Sunday, January 07, 2007

Homage to Bens

As many have noted over the last few weeks since it was announced that this downtown Montreal institution was closing its doors forever, Bens had seen better days. We here at " endless banquet" reported as much way back in November 2004, in AEB's infancy, in a two-part post that you can find here and here, respectively, and already if Bens hadn't been the ideal location for our unlikely tête-à-tête with David Thomson, it would have gone without saying. Heck, that Bens was in a bit of a tailspin was evident even back in the late '80s when I first started frequenting the place. By that time, Bens' bread-and-butter, its famous smoked meat sandwich, had been left in the dust by its competitors and the only thing left was its structural elements--its great late-Deco exterior and that amazing interior with that notorious Wall of Fame (more "where are they now?" than "Who's Who")--and the faded glory of its atmosphere, especially after hours. Back then there was still a sense of bustle at Bens, and if memory serves the place was still running 24 hours a day, as unlikely as that now seems. Anyway, here Bens was on the verge of its 100th anniversary and I just kept hoping against hope that someone with a little vision might take the place over and breathe a little life into it. I didn't even care if it went touristy in the way that the Carnegie Deli went touristy in the years that followed Broadway Danny Rose, with grossly overpriced sandwiches and the like, as long as they found some way to keep what was left of the magic going. As with everything else around here, the fear of losing an old friend wouldn't be nearly so bad if we didn't have to worry so much about who the new neighbor was going to be. And with downtown being the way it is--a veritable vacuum when it comes to anything resembling a true metropolitan culture--god knows we need all the help we can get. When I first heard about the strike, I had a feeling it was the end. I sympathized with the workers as they formed their picket line, but the way things had been going with Bens I felt certain that this would be the excuse management would use to finally call it quits. Before long it was clear that that was exactly the way things were playing out. Then, late last year, the announcement came. Will someone step in and find a way to resurrect the space, save this little corner of downtown from becoming yet another highrise, yet another parking lot? I'd love to think so, but it's not clear to me that there's anyone with the resources and taste in this town to pull off such a feat of derring-do.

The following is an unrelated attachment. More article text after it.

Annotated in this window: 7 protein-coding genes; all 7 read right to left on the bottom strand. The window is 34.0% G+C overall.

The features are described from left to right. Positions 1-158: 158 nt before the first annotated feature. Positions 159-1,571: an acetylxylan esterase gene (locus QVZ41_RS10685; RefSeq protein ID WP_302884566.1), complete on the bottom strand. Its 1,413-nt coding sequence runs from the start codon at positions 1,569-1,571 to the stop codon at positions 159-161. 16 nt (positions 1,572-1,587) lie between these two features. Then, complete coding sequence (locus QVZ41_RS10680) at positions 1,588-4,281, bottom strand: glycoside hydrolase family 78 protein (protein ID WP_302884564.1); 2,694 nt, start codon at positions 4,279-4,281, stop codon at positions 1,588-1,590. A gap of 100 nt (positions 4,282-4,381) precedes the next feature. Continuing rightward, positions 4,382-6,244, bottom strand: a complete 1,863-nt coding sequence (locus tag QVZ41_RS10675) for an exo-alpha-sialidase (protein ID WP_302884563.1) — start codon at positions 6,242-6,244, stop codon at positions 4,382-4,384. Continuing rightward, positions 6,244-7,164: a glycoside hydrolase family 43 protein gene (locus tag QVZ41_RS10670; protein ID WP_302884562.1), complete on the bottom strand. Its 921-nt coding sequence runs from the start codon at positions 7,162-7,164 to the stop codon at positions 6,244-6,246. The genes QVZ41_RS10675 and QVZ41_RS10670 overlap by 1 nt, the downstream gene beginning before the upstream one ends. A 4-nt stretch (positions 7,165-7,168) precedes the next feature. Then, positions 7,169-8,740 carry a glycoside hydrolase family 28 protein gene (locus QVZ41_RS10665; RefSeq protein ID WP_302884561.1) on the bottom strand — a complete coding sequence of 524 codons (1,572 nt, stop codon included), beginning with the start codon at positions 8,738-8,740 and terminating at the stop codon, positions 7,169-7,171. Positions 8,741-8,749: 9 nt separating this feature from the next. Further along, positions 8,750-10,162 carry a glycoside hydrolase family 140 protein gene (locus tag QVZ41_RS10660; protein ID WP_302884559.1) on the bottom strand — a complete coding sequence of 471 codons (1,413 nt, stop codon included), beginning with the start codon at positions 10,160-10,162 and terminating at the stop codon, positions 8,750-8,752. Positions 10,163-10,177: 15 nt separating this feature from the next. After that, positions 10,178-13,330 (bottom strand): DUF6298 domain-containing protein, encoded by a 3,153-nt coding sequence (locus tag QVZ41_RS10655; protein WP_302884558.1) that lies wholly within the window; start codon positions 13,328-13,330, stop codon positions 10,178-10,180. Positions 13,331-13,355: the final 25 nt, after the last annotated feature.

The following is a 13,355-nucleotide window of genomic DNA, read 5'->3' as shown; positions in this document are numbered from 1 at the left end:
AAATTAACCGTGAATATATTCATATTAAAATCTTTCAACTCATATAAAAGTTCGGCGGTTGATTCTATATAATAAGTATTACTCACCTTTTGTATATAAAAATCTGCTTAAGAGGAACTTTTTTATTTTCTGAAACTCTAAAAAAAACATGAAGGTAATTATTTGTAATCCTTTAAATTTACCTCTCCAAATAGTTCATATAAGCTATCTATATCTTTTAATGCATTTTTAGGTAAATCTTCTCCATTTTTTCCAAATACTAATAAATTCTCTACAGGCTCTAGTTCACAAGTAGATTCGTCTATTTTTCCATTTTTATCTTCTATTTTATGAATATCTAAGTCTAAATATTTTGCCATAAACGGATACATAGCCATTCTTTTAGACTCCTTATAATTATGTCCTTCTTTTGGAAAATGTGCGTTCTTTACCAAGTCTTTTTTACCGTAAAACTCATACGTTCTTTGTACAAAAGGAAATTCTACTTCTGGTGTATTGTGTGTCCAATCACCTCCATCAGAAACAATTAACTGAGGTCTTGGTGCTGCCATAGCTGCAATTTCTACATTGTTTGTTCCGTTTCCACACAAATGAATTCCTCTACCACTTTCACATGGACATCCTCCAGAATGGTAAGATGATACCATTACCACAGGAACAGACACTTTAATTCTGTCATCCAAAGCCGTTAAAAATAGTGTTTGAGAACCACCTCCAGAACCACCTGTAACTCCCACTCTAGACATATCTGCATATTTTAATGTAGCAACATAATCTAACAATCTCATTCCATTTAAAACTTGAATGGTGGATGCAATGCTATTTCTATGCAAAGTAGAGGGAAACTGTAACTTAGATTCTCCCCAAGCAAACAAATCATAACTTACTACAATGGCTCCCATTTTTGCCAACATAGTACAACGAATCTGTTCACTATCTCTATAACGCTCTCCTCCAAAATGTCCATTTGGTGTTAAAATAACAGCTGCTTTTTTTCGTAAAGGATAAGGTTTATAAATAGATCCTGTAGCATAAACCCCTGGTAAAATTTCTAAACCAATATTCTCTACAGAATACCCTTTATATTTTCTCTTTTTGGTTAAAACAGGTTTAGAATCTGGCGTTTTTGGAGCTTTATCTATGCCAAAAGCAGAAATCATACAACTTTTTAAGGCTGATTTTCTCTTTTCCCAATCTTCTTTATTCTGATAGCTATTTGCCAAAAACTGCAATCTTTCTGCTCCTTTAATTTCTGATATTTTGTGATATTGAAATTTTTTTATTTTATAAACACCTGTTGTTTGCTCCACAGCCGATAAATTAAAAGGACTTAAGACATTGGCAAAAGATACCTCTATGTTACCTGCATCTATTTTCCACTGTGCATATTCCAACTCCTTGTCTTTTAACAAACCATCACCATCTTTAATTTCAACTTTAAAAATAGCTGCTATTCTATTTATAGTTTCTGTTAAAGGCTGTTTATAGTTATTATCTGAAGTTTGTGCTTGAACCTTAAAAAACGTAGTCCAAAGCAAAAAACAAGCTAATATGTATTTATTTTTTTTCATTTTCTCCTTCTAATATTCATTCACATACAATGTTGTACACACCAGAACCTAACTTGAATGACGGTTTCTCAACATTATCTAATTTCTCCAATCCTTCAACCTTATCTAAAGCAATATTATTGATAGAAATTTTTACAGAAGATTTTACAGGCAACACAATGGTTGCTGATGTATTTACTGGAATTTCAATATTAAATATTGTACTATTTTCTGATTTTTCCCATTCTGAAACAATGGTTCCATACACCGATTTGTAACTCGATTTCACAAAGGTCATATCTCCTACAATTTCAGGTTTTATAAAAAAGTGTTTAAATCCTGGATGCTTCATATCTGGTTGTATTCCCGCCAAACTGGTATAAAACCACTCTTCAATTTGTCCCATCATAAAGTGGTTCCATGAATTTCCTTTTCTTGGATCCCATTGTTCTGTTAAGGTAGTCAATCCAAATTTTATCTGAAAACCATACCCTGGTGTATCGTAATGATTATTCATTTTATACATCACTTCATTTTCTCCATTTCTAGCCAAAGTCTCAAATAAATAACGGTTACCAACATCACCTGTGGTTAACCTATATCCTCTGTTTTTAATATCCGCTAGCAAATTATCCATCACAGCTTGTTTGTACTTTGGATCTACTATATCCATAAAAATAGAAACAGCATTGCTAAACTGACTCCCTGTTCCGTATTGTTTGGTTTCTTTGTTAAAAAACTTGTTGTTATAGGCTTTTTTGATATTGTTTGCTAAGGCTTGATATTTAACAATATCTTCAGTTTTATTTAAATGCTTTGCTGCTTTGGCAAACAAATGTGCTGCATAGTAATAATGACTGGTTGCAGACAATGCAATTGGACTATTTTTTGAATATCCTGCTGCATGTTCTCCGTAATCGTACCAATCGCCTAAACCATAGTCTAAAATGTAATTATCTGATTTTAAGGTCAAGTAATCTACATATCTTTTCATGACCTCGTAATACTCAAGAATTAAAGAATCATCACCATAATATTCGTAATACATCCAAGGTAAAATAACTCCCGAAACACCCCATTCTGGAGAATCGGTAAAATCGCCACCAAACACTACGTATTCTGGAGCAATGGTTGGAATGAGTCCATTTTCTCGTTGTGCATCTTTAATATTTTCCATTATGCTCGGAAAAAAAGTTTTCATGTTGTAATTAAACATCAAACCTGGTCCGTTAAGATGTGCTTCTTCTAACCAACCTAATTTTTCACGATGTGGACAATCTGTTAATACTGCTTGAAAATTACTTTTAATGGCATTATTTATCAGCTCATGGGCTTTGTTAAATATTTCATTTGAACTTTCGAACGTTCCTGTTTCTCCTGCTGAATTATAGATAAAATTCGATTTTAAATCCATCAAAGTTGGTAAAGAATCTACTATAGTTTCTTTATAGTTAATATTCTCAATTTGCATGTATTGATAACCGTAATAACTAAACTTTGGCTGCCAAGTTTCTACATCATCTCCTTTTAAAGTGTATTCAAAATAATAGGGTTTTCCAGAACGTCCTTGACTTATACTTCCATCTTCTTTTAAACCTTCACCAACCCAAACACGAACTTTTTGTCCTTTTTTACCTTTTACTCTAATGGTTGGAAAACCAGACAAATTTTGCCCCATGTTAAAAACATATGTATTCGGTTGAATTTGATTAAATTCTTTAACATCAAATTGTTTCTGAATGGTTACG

Anyway, there was a time when Bens occupied a certain space in the center of Montreal, culturally as well as geographically. There was a time when Bens made the most wonderful and logical setting for shots such as this one, from Michel Brault's Entre la mer et l'eau douce (1965):

Genevieve at Bens

Those were the days.



michel said...

i loved the garish yellow. went a couple of years ago and had the worst service from the snappiest waiter. but it was still fun.

a photo from 2005

Le G said...

Yes, when I ate meat, it was a great place to hang. Though, after giving up the flesh, I stil found the surly service and garish decor appealing. Not to mention the cherry coke.

An image of my own: